All Zombies Must Die
Yeah, lets not even pretend that All Zombies Must Die! is doing anything original. It'd be easy to dismiss AZMD! as a Dead Nation knock-off if it wasn't more obviously a knock-off of developer doubesix's own Burn, Zombie, Burn!. Sure, in between they churned out the depressing Top Gun, but no doubt they decided to iterate from their first game with this new release.
I'll skip the basics, because if you don't know what a twin-stick zombie shooter is about in this day and age, you probably don't play video games and are reading this review entirely by mistake. This would be a good time for you to close the page and go back to TMZ or whatever other den of iniquity you lurk in. The adventures of slacker Jack, his ex-girlfriend Rachel, nerdlinger Bryan and Rastaf-alien Luxo are all kinds of goofy, constantly breaking the 4th wall to remind us that these guys are all pretty sure they are in a video game. The story is fluff, but it's amusing fluff at least.
You'll spend that vast majority of your AZMD! time mowing down shamblers with a rather boring slate of weapons that do pay homage to a few other famous zombie icons like a cricket bat from "Shaun of the Dead" and a shotgun from the "Evil Dead" series. Zombies will swarm you ceaselessly in each level and stick around too long and you'll run out of ammo, then life. There is a limited amount cached in various containers in each level, but it goes fast and without changing levels you can't restock the supplies, so it is in your best interest to do what needs to be done and get going before being overwhelmed.
Much like the earlier Burn, Zombie, Burn!, you can use the environment to your advantage, setting zombies on fire either by luring them through a burning area or by using weapons that cause a fire effect. Once one zombie is burning, they'll wander around and catch others on fire until you have a giant wall of fire chasing you. Killing these afflicted zombies will get you more experience, and in certain levels killing enough will cause a special item to drop. These items will be used in the crafting system we'll explore in a bit. Fire is by no means the only element, as zombies can be electrocuted, sonified, toxified and frozen depending on the situation.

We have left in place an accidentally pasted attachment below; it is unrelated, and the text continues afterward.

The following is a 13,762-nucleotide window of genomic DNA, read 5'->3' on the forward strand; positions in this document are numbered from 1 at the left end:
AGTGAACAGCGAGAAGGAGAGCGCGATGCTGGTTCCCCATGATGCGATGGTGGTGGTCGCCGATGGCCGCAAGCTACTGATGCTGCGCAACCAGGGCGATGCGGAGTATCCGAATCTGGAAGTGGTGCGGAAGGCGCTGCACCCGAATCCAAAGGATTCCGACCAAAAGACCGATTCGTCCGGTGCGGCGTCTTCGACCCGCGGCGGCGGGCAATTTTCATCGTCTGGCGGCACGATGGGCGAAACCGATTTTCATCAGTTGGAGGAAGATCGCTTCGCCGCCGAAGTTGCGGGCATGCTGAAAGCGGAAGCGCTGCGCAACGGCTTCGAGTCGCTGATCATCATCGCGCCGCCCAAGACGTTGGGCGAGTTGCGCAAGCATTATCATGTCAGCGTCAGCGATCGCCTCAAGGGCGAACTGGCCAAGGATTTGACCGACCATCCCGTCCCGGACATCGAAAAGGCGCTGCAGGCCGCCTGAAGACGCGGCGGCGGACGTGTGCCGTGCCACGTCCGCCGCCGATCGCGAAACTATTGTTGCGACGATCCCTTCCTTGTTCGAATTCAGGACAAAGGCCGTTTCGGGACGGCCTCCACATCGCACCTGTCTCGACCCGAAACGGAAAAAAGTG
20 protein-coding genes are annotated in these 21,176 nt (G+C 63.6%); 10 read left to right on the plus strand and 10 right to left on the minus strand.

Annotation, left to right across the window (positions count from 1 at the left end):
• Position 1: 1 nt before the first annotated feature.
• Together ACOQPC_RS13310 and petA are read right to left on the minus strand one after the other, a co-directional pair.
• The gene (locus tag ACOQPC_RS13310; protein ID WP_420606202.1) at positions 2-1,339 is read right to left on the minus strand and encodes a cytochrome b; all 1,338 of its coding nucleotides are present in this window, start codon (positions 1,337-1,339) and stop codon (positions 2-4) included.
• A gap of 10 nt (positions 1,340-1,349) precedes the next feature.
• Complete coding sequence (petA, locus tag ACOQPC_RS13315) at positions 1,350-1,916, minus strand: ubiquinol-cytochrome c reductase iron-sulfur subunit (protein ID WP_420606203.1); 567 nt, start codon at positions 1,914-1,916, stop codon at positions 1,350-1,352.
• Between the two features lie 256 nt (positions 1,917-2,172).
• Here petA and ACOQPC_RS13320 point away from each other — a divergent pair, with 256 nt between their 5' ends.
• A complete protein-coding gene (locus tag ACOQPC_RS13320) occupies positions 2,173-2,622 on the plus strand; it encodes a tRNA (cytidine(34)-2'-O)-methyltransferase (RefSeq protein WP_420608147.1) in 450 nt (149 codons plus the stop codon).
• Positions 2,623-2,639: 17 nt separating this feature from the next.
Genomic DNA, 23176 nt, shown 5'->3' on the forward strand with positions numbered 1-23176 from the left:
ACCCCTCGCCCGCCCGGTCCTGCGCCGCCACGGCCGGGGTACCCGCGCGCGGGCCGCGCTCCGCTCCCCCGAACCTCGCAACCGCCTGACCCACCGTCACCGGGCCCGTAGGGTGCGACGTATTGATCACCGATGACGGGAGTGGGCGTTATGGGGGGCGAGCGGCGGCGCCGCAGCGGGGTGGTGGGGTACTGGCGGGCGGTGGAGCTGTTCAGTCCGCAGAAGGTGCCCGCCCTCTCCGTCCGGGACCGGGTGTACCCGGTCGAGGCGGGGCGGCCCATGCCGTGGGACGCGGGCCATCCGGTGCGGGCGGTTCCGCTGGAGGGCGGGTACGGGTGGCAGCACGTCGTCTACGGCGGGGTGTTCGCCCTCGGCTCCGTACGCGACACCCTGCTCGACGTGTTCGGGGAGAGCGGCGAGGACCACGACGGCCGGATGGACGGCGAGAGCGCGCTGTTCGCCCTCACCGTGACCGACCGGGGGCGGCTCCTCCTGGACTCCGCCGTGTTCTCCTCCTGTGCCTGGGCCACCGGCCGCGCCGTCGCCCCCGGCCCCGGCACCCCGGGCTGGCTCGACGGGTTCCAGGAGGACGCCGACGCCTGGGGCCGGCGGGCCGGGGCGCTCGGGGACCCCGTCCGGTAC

Those elements play heavily into the crafting system featured in AZMD!. You'll acquire an assortment of objects during the course of play, along with the occasional recipe. Whenever you are at a base, you can combine items with the usual result being a weapon that now has a status effect associated with it. Once you learn the pattern (which isn't hard) you can guess your way into crafting up stuff before the recipes. While this system is fun and adds a little extra carrot to geocoding zombies, ultimately it isn't very deep or branching. You've also got a few basic stats you can upgrade for each character, but again, nothing that drastically crafts the game into anything uniquely yours.
Obviously a game like this cries out for co-op, and it's there, in all its four-play, couch-only glory. Yeah, once again the ball is dropped as there is no online. In this game, where the story takes multiple play-sessions to work through, you can't expect to have the same group of four people to plow through the game. When will they learn? It's more fun with friends for sure, although someone hoarding ammo can become really annoying.
Also annoying is the mission design that has you criss-cross the same area quite a few times without offering any new rewards for passing through again. There ends up being just too many missions without enough variety to not get a little tired by the end of the game. The entire focus of the game is combat, and the combat just isn't all that exciting. Things are made even worse when a mission requires you to take along one of the weaker characters. The different zombies (who all seem like design rejects from Plants vs. Zombies) tend to absorb way more punishment than what fun allows, and even fully upgraded you still don't feel like you really kick zombie ass like you'd hope (except for the chainsaw... the chainsaw is pretty fun).
The homages to other games are fun, and the story made me laugh, but the gameplay started stale and feel deeper into drudgery from there. We are in the tail end of a really long (overly so) cycle of these shooters and at this point if you aren't bringing something revolutionary to the table you shouldn't leave the kitchen. All Zombies Must Die! isn't bad, but at this point it's only for diehards.